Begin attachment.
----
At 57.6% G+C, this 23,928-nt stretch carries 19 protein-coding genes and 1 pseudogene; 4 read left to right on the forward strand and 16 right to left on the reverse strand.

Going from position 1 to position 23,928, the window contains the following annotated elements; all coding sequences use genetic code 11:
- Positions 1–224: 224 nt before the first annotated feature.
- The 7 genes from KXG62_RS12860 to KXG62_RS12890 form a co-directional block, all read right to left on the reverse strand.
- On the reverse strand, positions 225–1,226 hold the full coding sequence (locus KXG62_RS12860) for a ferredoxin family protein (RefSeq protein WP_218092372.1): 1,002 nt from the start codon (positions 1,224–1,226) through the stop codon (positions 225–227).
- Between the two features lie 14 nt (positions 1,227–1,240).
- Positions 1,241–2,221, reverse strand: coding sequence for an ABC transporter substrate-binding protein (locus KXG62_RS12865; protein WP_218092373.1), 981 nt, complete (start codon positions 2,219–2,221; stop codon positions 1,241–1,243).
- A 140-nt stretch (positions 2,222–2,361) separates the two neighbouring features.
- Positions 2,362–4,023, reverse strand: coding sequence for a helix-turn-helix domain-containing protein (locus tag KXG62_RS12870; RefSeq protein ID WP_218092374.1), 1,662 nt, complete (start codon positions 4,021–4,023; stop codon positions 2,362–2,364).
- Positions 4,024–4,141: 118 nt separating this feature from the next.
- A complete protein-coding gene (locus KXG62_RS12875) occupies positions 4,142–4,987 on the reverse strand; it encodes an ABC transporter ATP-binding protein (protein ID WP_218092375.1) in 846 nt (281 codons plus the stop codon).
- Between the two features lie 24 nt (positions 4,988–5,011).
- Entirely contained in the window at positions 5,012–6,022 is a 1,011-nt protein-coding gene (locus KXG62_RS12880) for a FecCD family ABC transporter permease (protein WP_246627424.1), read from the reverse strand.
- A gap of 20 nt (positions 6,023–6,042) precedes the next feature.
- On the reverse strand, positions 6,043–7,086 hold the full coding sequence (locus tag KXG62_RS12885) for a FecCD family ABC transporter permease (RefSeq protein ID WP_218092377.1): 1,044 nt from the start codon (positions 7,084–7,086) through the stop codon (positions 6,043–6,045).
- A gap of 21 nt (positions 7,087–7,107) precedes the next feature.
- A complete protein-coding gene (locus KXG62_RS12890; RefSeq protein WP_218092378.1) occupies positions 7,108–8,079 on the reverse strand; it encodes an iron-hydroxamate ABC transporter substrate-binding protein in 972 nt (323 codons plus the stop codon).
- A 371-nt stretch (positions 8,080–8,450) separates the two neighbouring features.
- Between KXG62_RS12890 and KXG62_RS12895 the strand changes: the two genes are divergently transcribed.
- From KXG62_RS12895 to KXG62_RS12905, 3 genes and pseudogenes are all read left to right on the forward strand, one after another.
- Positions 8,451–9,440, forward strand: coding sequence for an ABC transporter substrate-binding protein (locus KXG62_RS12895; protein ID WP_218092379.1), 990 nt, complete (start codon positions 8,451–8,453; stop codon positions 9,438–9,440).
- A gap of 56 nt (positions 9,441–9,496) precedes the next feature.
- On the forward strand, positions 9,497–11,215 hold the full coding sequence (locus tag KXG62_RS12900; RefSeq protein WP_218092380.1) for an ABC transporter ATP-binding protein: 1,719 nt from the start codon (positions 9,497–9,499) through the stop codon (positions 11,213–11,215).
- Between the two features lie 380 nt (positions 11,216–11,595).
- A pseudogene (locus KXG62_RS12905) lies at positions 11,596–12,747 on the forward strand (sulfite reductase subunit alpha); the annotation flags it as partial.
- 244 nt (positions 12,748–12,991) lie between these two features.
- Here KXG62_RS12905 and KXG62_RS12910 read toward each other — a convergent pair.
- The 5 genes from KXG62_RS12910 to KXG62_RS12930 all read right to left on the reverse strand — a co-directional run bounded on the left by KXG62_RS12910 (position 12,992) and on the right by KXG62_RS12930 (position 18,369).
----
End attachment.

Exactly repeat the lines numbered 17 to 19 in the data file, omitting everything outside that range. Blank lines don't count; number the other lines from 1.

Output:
- A complete protein-coding gene (locus KXG62_RS12890; RefSeq protein WP_218092378.1) occupies positions 7,108–8,079 on the reverse strand; it encodes an iron-hydroxamate ABC transporter substrate-binding protein in 972 nt (323 codons plus the stop codon).
- A 371-nt stretch (positions 8,080–8,450) separates the two neighbouring features.
- Between KXG62_RS12890 and KXG62_RS12895 the strand changes: the two genes are divergently transcribed.